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Brehony C.,University of Oxford | Trotter C.L.,University of Cambridge | Ramsay M.E.,Public Health England | Chandra M.,Public Health England | And 25 more authors.
Clinical and Vaccine Immunology | Year: 2014

New vaccines targeting meningococci expressing serogroup B polysaccharide have been developed, with some being licensed in Europe. Coverage depends on the distribution of disease-associated genotypes, which may vary by age. It is well established that a small number of hyperinvasive lineages account for most disease, and these lineages are associated with particular antigens, including vaccine candidates. A collection of 4,048 representative meningococcal disease isolates from 18 European countries, collected over a 3-year period, were characterized by multilocus sequence typing (MLST). Age data were available for 3,147 isolates. The proportions of hyperinvasive lineages, identified as particular clonal complexes (ccs) by MLST, differed among age groups. Subjects < 1 year of age experienced lower risk of sequence type 11 (ST-11) cc, ST-32 cc, and ST-269 cc disease and higher risk of disease due to unassigned STs, 1- to 4-year-olds experienced lower risk of ST-11 cc and ST-32 cc disease, 5- to 14-year-olds were less likely to experience ST-11 cc and ST-269 cc disease, and ≥25-year-olds were more likely to experience disease due to less common ccs and unassigned STs. Younger and older subjects were vulnerable to a more diverse set of genotypes, indicating the more clonal nature of genotypes affecting adolescents and young adults. Knowledge of temporal and spatial diversity and the dynamics of meningococcal populations is essential for disease control by vaccines, as coverage is lineage specific. The nonrandom age distribution of hyperinvasive lineages has consequences for the design and implementation of vaccines, as different variants, or perhaps targets, may be required for different age groups. Copyright © 2014 Brehony et al.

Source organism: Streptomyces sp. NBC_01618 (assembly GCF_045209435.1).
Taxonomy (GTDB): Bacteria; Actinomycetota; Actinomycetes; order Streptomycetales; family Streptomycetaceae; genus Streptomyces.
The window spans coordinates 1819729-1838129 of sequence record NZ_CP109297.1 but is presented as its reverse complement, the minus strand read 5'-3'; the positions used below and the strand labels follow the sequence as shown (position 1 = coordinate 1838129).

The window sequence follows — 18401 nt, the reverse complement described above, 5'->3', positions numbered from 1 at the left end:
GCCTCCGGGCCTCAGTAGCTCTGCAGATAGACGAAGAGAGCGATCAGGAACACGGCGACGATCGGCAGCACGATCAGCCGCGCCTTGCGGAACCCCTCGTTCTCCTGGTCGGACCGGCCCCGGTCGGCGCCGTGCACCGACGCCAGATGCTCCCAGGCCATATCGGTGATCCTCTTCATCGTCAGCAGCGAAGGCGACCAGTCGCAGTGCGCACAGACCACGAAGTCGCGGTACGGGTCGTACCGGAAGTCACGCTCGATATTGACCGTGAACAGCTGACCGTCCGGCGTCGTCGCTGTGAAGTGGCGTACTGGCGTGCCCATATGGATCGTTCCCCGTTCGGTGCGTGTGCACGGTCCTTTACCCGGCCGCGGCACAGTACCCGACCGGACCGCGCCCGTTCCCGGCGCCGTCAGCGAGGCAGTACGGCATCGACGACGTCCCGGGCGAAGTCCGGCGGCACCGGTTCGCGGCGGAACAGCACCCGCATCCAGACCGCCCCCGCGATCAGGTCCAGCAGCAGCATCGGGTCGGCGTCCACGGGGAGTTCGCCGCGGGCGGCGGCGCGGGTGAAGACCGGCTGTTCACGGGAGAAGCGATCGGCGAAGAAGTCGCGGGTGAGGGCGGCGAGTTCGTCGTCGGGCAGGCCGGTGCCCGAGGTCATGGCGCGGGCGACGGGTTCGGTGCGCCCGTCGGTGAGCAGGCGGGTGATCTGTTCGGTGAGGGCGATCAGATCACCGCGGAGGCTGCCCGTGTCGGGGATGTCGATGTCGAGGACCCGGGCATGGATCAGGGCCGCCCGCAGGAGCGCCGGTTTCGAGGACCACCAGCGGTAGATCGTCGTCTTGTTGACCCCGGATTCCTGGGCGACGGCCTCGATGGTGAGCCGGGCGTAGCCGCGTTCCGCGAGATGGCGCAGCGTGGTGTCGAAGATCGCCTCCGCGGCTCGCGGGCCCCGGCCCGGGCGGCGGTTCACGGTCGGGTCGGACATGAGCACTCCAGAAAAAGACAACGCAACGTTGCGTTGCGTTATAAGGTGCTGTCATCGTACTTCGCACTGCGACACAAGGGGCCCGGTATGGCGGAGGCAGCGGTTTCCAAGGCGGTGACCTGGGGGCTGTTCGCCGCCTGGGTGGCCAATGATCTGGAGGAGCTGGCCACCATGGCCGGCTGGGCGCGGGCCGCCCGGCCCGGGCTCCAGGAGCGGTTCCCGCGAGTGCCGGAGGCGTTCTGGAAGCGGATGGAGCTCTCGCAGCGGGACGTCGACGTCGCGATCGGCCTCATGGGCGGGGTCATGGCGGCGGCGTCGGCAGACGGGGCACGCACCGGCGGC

PubMed | Public Health England, Public Health Agency of Sweden, Meningococcus and Pneumococcus Reference Laboratory, NHS Shetland and 6 more.
Type: Journal Article | Journal: Euro surveillance : bulletin Europeen sur les maladies transmissibles = European communicable disease bulletin | Year: 2016

The 23rd World Scout Jamboree was held in Japan from 28 July to 8 August 2015 and was attended by over 33,000 scouts from 162 countries. An outbreak of invasive meningococcal disease capsular group W was investigated among participants, with four confirmed cases identified in Scotland, who were all associated with one particular scout unit, and two confirmed cases in Sweden; molecular testing showed the same strain to be responsible for illness in both countries. The report describes the public health action taken to prevent further cases and the different decisions reached with respect to how wide to extend the offer of chemoprophylaxis in the two countries; in Scotland, chemoprophylaxis was offered to the unit of 40 participants to which the four cases belonged and to other close contacts of cases, while in Sweden chemoprophylaxis was offered to all those returning from the Jamboree. The report also describes the international collaboration and communication required to investigate and manage such multinational outbreaks in a timely manner.


PubMed | Meningococcus and Pneumococcus Reference Laboratory and 1Health Protection Scotland
Type: Comparative Study | Journal: Journal of medical microbiology | Year: 2016